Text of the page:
The velocities used to compute each numerical histogram in Fig.10 have been modified in order to simulate an experimental error of . The lines named "Inversion" and "Literature" correspond to the average of 1000 histograms obtained from 850 velocity values with the parameters () and (), respectively. The colored area around the average histograms corresponds to the standard deviation of the set 1000 histograms of 850 values considered. The Fig.10 shows that even with a relatively small number of velocity values, the numerical and experimental histograms can be matched with the inversion procedure. We also note that the inverted elastic parameters show good agreement with those of the literature.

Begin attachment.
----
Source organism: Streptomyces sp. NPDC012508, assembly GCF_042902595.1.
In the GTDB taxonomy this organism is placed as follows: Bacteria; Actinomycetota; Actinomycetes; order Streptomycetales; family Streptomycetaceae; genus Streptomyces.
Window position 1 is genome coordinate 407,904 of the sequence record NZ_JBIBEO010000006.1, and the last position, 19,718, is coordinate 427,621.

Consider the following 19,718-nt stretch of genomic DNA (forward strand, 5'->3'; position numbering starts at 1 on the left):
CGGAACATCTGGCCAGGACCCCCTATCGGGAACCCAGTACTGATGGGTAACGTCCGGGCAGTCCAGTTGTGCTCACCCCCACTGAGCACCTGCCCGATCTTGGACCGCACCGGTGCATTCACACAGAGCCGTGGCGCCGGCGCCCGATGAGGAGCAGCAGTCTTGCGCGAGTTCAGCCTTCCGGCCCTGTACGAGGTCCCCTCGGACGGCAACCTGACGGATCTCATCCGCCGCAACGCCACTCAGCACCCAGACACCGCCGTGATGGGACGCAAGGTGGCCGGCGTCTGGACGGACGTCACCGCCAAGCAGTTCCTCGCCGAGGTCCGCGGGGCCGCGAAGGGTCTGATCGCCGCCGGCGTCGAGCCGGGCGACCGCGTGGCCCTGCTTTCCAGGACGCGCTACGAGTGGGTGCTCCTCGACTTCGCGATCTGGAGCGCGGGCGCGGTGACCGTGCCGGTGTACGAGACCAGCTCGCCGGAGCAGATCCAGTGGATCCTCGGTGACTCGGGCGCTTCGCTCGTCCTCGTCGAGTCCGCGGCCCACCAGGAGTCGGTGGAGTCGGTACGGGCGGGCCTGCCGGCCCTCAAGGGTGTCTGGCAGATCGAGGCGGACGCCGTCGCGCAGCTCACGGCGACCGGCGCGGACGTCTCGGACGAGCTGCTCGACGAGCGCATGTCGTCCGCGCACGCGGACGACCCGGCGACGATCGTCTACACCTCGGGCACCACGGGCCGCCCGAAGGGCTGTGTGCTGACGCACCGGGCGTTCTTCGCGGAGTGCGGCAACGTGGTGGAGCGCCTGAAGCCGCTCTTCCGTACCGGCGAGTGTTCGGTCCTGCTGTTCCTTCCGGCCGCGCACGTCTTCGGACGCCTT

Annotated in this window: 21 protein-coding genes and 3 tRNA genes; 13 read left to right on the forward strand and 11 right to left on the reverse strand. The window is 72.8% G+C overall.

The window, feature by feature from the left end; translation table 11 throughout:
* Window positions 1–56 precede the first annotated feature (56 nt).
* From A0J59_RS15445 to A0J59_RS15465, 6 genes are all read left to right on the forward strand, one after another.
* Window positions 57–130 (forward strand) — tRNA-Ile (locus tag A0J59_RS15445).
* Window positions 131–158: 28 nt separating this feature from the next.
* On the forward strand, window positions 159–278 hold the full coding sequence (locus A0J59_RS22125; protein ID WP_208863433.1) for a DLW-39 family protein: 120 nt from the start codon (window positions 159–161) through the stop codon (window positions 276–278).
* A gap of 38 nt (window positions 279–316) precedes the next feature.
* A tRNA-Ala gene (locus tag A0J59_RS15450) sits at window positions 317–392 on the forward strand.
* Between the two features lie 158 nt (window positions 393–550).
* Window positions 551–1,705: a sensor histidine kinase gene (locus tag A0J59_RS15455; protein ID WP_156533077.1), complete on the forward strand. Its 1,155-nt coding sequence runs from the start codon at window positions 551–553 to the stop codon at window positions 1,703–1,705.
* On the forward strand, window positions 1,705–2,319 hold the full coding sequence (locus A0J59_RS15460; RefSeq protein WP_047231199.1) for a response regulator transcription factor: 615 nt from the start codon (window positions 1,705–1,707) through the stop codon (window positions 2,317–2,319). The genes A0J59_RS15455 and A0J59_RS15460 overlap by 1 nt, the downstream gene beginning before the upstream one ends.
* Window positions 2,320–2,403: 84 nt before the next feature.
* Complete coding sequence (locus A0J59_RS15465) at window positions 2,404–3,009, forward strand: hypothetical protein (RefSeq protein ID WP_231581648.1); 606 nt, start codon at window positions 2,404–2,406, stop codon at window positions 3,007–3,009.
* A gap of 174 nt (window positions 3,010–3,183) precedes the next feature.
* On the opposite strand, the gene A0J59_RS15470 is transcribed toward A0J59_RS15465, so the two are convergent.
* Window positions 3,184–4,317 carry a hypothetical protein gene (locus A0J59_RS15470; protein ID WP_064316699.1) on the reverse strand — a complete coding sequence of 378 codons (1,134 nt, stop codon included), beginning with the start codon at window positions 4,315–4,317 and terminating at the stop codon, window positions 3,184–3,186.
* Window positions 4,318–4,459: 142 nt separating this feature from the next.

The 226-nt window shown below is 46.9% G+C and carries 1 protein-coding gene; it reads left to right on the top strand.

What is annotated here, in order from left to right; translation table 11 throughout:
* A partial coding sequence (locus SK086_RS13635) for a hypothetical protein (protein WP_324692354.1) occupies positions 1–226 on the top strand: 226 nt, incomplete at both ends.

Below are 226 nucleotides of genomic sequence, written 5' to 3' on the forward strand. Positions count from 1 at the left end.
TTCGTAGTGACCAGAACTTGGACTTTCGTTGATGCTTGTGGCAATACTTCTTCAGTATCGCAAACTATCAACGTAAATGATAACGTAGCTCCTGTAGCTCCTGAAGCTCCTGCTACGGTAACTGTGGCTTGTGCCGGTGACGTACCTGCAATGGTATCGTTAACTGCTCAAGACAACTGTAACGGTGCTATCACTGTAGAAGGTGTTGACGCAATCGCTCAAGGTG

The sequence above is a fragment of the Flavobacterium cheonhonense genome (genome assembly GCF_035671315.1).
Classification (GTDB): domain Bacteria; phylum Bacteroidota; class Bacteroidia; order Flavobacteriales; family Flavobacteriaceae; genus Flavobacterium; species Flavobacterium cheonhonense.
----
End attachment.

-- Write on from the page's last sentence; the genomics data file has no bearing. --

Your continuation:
A method to evaluate the elastic parameters of a polycrystalline material is reported, based on the analysis of multiple SAW velocities measured thanks to an all-optical pump-probe system. The surface of the studied steel sample is scanned and the measured local velocities of the SAW are used in the form of a distribution function. Considering a sample with random orientations of cubic crystallites of the same phase, the velocities that can be measured on its surface are analogous to the velocities assessed in different random orientations of a unique crystal. It is shown that this distribution is a signature of the anisotropic elastic properties of the crystallites without any prior information about the orientation of individual crystallites. The velocity distribution also shows a non trivial form, some peculiar velocities being measured more often than others.